Prior Park recently collaborated with Bath Soup Company on a social project to provide work experience to needy members of the Bath community.Prior Park tea kiosk hosted 4 ‘Bath Soup School’ students providing them with customer service skills and experience. The students practiced till work, food preparation and visitor interaction.
The scheme aids people from diverse backgrounds who are experiencing long-term unemployment and would like to enter the job market. Course creator Dominic Povey believes the experience can lead participants to gain work in catering. Other elements of the course include a ‘sow and grow’ workshop at Bath City Farm, Level 2 Health and Hygiene training with Genesis Trust, bread-making with The Thoughtful Bread Company, and of course soup making with the Bath Soup Co.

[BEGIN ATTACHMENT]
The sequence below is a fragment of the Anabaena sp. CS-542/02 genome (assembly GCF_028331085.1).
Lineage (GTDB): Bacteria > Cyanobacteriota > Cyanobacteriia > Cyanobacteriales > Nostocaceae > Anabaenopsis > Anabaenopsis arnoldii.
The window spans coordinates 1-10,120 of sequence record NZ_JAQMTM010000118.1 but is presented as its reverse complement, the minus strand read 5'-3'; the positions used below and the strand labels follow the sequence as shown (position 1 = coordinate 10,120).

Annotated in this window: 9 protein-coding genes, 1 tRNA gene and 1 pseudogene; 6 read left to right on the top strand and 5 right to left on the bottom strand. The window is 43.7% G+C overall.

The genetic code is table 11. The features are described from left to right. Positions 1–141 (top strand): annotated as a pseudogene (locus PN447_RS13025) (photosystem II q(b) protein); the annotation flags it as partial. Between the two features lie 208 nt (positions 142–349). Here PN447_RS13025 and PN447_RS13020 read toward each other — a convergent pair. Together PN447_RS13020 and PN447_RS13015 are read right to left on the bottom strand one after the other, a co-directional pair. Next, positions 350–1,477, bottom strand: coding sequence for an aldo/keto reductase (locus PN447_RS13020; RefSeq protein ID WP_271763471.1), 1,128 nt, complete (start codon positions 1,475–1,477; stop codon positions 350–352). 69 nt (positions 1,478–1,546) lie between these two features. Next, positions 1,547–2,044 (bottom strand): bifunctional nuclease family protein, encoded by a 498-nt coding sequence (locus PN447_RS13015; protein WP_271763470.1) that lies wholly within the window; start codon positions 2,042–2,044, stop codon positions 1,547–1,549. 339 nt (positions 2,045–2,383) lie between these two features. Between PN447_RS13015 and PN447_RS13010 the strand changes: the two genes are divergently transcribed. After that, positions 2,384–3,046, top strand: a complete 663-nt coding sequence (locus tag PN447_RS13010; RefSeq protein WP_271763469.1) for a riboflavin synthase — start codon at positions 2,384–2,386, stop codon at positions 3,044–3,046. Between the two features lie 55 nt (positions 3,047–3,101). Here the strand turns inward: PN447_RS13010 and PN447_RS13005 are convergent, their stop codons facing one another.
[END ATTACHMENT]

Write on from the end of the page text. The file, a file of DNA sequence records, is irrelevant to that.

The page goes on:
“National Trust Prior Park is keen to support local community initiatives and recognises Bath Soup School as a forward-thinking project at a time of high unemployment. Customer service is the final piece of the puzzle when it comes to gaining meaningful employment and we understand that approaches to upskilling need to be comprehensive to achieve results.” said Alexa Bingham, Catering Team Leader.
Other establishments involved in the project were St. Michael’s Church Cafe and Jacobs Coffee House.
Because the Middle lake has been kept artificially low at the moment we decided to give it a spring clean. In a very short time Joe, our D. of E. volunteer and James one of our regulars managed to fill 2 boat loads of general rubble and weed. Meanwhile Frank also weeded the Bridge its self. The difference it has made is spectacular. Well worth all the effort and mud.